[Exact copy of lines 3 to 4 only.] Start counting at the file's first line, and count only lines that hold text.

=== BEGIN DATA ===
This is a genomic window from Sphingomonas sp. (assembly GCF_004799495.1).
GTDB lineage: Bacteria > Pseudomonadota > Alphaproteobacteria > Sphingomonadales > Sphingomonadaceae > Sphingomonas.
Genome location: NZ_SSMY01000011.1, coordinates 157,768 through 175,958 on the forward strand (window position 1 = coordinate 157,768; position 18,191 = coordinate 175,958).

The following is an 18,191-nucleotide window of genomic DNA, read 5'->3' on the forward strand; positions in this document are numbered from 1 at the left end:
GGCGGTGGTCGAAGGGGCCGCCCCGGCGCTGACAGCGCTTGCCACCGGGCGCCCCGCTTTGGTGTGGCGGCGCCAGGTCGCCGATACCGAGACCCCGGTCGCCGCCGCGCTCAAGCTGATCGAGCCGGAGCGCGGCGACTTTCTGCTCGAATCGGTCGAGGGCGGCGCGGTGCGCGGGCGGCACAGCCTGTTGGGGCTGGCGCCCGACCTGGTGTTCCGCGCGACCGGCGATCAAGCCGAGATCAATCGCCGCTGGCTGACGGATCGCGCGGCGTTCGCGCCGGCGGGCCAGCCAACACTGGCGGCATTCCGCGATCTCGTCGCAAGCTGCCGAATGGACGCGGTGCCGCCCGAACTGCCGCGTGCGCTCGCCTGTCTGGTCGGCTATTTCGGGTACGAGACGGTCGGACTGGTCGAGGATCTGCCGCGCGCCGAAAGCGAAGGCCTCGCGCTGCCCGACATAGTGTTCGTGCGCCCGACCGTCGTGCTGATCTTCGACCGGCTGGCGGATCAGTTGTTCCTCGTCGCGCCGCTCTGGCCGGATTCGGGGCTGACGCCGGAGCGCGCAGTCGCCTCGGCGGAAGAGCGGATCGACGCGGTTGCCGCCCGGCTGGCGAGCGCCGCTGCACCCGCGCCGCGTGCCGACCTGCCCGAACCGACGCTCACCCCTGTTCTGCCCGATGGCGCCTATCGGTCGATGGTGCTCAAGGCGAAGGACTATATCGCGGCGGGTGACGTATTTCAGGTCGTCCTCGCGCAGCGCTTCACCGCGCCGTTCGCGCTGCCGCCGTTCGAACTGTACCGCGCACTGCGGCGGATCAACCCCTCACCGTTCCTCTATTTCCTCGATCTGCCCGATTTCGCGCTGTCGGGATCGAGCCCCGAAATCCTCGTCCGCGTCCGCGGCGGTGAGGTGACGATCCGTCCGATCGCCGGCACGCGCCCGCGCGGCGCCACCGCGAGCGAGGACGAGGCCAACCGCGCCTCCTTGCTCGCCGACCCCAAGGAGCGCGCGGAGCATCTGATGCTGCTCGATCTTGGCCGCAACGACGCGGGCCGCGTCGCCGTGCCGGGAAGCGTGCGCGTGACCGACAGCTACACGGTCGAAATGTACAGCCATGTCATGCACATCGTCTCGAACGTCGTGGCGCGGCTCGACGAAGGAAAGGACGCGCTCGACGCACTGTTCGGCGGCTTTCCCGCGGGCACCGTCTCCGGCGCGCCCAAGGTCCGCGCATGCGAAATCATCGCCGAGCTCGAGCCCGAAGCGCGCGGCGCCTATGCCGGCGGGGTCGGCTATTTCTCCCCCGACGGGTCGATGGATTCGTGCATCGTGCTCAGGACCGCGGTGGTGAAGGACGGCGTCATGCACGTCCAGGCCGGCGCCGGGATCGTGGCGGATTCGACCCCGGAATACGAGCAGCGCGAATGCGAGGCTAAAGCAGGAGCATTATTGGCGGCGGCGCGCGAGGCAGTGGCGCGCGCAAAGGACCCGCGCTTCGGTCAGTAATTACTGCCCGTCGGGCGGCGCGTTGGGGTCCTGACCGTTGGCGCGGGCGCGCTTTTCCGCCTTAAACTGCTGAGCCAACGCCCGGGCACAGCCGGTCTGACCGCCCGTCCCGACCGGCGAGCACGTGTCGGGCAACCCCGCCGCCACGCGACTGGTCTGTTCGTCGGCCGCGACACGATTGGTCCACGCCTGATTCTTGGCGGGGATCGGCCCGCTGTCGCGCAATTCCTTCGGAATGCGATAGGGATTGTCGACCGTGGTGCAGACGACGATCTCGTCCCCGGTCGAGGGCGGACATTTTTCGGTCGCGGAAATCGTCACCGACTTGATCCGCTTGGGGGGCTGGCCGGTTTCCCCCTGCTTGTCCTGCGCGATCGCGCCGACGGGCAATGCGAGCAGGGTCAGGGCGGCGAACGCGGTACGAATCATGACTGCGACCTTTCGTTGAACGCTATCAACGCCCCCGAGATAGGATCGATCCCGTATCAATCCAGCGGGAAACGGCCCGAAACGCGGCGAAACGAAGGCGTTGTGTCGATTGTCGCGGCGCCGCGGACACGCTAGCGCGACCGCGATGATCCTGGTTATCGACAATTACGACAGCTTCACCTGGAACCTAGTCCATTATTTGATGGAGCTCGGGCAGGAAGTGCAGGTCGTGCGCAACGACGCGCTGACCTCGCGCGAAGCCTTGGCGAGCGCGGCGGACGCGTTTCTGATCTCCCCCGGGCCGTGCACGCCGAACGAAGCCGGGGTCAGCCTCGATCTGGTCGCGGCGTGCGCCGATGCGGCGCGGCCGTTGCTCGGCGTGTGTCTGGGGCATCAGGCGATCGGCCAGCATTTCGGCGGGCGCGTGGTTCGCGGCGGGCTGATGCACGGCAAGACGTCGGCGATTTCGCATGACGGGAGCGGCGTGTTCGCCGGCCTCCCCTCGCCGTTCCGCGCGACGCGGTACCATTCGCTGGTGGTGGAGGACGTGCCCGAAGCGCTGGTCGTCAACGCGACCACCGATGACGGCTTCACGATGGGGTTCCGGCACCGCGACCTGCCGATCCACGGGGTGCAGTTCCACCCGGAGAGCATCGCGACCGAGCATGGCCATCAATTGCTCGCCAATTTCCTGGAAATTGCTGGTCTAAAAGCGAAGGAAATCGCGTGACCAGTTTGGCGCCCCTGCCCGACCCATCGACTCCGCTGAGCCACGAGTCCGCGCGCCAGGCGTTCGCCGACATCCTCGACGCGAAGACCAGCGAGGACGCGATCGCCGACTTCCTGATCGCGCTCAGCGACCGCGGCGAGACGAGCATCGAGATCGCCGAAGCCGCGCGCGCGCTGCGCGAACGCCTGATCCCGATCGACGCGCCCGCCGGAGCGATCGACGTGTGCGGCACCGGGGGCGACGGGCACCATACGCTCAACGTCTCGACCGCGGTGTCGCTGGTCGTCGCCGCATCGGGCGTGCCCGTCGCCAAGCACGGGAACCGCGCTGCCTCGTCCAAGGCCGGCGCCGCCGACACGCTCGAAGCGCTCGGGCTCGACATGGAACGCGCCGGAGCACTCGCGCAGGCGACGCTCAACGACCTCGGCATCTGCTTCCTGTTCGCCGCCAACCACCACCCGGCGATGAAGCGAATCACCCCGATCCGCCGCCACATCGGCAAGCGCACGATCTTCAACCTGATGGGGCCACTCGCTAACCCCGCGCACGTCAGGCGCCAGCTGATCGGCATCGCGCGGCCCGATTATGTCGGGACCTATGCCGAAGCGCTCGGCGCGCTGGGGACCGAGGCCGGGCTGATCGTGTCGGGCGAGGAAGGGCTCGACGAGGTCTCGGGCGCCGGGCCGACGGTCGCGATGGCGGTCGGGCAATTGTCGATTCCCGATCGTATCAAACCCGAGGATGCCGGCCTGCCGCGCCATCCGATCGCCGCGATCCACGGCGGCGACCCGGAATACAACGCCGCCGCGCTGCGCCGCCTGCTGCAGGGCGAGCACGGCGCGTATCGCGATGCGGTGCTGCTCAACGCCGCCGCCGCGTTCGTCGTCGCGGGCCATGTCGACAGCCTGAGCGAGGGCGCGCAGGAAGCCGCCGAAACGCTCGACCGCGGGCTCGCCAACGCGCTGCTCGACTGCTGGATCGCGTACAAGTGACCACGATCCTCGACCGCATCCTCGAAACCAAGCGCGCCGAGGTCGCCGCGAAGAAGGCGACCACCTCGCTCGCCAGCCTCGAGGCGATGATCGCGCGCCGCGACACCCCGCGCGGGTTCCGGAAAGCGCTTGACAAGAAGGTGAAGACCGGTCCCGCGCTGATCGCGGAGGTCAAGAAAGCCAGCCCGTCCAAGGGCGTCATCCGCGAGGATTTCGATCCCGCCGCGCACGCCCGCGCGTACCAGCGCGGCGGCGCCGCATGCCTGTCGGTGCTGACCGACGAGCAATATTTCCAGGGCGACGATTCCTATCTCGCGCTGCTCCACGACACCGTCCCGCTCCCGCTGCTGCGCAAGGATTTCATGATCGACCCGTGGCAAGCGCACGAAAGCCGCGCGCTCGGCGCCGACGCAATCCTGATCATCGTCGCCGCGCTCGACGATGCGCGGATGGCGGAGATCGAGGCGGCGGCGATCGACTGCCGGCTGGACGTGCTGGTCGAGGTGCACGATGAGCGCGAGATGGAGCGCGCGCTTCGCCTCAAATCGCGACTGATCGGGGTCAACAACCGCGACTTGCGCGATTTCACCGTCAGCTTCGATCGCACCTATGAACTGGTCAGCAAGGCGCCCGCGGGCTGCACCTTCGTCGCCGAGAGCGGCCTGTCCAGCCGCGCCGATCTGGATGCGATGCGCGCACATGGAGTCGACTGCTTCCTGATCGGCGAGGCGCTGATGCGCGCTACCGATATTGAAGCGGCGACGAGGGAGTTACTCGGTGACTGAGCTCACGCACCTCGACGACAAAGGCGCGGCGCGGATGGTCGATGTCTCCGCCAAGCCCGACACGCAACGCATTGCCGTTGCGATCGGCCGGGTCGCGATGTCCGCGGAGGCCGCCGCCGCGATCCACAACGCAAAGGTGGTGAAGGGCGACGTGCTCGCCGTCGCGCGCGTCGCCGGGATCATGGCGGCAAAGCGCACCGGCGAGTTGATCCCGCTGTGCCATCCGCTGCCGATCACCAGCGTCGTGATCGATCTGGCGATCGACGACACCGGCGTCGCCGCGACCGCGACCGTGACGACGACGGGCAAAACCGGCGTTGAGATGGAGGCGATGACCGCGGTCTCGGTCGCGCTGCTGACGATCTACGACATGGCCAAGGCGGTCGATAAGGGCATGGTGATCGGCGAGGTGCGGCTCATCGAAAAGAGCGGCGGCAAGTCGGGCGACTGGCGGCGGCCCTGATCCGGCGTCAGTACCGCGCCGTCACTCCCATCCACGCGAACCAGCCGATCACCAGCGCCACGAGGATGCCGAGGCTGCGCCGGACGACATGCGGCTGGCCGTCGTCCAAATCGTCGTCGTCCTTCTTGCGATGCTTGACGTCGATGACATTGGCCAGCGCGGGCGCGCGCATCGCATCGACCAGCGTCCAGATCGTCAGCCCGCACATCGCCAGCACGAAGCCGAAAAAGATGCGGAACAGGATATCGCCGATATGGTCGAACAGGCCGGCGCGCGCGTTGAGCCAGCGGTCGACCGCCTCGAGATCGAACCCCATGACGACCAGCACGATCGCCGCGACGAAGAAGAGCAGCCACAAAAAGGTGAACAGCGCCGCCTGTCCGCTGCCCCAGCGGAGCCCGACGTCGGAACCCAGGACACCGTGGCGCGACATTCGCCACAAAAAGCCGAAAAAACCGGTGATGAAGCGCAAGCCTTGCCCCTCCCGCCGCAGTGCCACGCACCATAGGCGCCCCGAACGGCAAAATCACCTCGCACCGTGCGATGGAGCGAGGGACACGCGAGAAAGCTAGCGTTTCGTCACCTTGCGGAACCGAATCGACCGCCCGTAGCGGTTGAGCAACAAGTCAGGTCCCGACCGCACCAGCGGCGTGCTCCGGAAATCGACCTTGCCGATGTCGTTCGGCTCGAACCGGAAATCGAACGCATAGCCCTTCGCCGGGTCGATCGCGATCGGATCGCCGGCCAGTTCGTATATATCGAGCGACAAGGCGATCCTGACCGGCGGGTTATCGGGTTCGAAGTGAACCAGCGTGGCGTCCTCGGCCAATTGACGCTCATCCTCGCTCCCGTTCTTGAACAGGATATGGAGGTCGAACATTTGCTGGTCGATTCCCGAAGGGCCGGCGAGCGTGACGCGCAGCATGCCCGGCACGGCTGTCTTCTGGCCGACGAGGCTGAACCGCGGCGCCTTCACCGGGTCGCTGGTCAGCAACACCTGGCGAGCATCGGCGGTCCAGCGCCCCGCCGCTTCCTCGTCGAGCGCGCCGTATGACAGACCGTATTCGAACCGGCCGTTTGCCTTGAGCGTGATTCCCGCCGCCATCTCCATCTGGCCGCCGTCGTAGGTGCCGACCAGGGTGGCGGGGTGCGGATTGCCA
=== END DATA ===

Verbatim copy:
Genome location: NZ_SSMY01000011.1, coordinates 157,768 through 175,958 on the forward strand (window position 1 = coordinate 157,768; position 18,191 = coordinate 175,958).

The following is an 18,191-nucleotide window of genomic DNA, read 5'->3' on the forward strand; positions in this document are numbered from 1 at the left end: